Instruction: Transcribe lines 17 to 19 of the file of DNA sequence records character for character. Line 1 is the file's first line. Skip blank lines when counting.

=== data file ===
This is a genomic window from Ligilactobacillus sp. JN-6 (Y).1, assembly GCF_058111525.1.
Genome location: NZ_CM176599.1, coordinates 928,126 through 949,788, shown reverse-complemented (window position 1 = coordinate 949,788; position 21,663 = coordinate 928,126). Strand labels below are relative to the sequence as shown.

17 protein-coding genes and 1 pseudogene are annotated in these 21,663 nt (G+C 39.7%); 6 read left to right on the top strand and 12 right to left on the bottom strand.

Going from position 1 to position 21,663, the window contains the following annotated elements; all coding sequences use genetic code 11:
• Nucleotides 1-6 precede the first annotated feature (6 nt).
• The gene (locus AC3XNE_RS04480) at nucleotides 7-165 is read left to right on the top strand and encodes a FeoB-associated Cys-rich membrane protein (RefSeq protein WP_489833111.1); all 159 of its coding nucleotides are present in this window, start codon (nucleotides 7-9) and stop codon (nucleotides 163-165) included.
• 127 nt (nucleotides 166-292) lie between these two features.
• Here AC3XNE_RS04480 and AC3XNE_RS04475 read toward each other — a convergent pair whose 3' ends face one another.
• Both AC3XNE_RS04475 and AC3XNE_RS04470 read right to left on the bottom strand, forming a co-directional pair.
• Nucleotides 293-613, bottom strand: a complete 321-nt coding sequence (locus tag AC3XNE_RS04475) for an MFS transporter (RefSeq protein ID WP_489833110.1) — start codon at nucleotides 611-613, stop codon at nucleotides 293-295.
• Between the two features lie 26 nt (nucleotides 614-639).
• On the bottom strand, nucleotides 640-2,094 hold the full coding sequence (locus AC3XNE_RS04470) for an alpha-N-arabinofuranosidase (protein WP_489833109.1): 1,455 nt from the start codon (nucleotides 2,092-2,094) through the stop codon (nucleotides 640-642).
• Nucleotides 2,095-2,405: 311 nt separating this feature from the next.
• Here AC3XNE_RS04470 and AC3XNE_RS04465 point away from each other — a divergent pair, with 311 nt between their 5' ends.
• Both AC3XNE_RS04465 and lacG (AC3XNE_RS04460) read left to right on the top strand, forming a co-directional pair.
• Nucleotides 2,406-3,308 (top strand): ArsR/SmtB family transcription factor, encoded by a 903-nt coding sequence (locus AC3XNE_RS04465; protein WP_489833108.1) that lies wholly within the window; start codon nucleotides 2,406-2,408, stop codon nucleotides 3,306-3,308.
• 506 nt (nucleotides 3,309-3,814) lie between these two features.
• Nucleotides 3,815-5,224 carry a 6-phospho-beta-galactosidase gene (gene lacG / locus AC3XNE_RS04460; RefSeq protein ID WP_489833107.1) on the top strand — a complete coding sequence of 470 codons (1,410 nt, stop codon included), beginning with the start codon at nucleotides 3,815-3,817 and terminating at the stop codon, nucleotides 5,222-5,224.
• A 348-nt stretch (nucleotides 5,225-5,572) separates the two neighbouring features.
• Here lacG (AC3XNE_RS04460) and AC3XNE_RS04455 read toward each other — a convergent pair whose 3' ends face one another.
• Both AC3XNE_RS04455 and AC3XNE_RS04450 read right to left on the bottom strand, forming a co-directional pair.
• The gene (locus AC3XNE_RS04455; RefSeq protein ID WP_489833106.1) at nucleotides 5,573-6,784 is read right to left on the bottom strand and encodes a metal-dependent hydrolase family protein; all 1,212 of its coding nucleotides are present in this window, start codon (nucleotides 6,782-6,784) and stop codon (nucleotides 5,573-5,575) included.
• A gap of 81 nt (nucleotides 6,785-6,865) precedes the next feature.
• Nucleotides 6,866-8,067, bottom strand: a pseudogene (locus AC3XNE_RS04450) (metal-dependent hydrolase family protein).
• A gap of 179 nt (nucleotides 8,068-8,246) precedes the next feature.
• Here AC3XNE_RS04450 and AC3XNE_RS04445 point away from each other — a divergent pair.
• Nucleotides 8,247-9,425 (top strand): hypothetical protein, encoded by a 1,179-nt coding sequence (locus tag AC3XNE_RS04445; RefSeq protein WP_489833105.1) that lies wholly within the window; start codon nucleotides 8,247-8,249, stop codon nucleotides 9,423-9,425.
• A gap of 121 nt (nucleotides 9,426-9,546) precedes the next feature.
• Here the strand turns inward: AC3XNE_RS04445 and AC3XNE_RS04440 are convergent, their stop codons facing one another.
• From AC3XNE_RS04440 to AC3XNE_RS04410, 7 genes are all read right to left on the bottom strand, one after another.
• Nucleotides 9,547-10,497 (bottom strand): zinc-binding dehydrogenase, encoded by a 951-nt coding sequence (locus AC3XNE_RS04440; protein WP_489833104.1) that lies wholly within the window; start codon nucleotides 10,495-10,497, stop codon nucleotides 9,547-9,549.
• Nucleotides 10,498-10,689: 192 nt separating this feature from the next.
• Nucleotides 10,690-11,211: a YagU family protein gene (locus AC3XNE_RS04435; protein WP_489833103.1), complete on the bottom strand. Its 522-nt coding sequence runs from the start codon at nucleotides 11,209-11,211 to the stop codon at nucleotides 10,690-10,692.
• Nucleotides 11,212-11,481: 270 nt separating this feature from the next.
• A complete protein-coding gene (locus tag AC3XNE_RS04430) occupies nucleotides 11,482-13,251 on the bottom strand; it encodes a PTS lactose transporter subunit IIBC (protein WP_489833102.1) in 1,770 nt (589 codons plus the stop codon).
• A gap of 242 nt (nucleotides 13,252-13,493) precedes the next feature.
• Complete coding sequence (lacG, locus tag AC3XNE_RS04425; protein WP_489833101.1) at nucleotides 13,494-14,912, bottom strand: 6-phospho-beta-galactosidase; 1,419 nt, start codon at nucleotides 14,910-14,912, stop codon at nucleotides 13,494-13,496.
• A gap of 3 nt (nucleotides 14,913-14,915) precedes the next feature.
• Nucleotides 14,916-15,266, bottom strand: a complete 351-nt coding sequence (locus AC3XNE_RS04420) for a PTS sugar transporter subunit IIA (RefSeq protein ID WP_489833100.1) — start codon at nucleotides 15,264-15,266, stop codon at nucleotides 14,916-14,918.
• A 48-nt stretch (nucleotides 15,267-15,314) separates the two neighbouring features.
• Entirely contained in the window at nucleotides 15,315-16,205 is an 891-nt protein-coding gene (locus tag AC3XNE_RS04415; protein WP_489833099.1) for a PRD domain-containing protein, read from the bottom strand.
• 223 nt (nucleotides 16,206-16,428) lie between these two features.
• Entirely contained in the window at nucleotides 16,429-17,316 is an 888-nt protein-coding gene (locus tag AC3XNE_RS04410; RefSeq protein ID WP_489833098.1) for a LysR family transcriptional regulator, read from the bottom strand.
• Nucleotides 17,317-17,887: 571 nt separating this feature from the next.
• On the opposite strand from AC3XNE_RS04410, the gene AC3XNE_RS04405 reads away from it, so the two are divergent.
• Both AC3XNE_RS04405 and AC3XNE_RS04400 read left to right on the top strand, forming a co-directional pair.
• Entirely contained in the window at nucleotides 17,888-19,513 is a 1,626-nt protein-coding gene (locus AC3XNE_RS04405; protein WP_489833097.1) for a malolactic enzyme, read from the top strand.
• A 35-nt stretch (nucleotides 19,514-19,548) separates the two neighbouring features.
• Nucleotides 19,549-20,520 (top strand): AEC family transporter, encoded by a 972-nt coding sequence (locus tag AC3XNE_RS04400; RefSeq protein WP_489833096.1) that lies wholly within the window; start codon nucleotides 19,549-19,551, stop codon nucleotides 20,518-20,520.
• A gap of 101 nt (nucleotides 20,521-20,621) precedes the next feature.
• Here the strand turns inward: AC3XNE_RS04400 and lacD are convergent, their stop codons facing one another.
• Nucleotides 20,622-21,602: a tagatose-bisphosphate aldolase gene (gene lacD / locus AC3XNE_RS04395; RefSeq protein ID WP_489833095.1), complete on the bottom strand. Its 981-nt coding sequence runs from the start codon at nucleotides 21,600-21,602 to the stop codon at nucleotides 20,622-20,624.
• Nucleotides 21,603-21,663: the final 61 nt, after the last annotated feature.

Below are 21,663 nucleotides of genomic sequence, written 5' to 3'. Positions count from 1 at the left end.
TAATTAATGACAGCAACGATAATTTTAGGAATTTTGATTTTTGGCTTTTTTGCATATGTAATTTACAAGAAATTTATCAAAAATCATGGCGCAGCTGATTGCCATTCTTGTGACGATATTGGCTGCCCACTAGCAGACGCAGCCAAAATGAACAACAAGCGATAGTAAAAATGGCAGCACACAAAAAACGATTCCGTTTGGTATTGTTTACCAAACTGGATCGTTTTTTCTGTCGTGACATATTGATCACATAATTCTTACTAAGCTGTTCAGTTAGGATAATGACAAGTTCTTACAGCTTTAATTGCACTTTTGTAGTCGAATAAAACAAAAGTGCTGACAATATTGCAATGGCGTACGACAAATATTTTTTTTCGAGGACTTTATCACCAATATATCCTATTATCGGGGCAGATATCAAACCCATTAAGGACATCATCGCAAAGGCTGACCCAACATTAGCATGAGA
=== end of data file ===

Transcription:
• 506 nt (nucleotides 3,309-3,814) lie between these two features.
• Nucleotides 3,815-5,224 carry a 6-phospho-beta-galactosidase gene (gene lacG / locus AC3XNE_RS04460; RefSeq protein ID WP_489833107.1) on the top strand — a complete coding sequence of 470 codons (1,410 nt, stop codon included), beginning with the start codon at nucleotides 3,815-3,817 and terminating at the stop codon, nucleotides 5,222-5,224.
• A 348-nt stretch (nucleotides 5,225-5,572) separates the two neighbouring features.